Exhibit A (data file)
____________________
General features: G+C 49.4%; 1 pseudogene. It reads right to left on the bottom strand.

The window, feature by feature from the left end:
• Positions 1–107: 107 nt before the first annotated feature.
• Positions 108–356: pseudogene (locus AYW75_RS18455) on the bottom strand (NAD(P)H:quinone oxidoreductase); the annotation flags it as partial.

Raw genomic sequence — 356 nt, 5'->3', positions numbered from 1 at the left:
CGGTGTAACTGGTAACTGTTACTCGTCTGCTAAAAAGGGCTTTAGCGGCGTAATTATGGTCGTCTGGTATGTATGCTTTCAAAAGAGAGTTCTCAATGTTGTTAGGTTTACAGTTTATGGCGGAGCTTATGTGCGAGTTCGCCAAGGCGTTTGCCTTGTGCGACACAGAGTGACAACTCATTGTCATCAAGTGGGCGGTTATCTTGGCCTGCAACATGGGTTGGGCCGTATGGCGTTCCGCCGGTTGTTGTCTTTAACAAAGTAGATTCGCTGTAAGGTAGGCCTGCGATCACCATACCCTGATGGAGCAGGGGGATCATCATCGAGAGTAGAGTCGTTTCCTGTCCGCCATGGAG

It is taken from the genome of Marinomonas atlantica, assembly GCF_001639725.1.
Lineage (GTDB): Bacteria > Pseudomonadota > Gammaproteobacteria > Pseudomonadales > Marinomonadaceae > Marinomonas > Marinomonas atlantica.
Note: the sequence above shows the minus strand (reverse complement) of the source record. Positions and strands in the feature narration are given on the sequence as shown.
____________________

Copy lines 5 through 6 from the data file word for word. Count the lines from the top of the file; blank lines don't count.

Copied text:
Raw genomic sequence — 356 nt, 5'->3', positions numbered from 1 at the left:
CGGTGTAACTGGTAACTGTTACTCGTCTGCTAAAAAGGGCTTTAGCGGCGTAATTATGGTCGTCTGGTATGTATGCTTTCAAAAGAGAGTTCTCAATGTTGTTAGGTTTACAGTTTATGGCGGAGCTTATGTGCGAGTTCGCCAAGGCGTTTGCCTTGTGCGACACAGAGTGACAACTCATTGTCATCAAGTGGGCGGTTATCTTGGCCTGCAACATGGGTTGGGCCGTATGGCGTTCCGCCGGTTGTTGTCTTTAACAAAGTAGATTCGCTGTAAGGTAGGCCTGCGATCACCATACCCTGATGGAGCAGGGGGATCATCATCGAGAGTAGAGTCGTTTCCTGTCCGCCATGGAG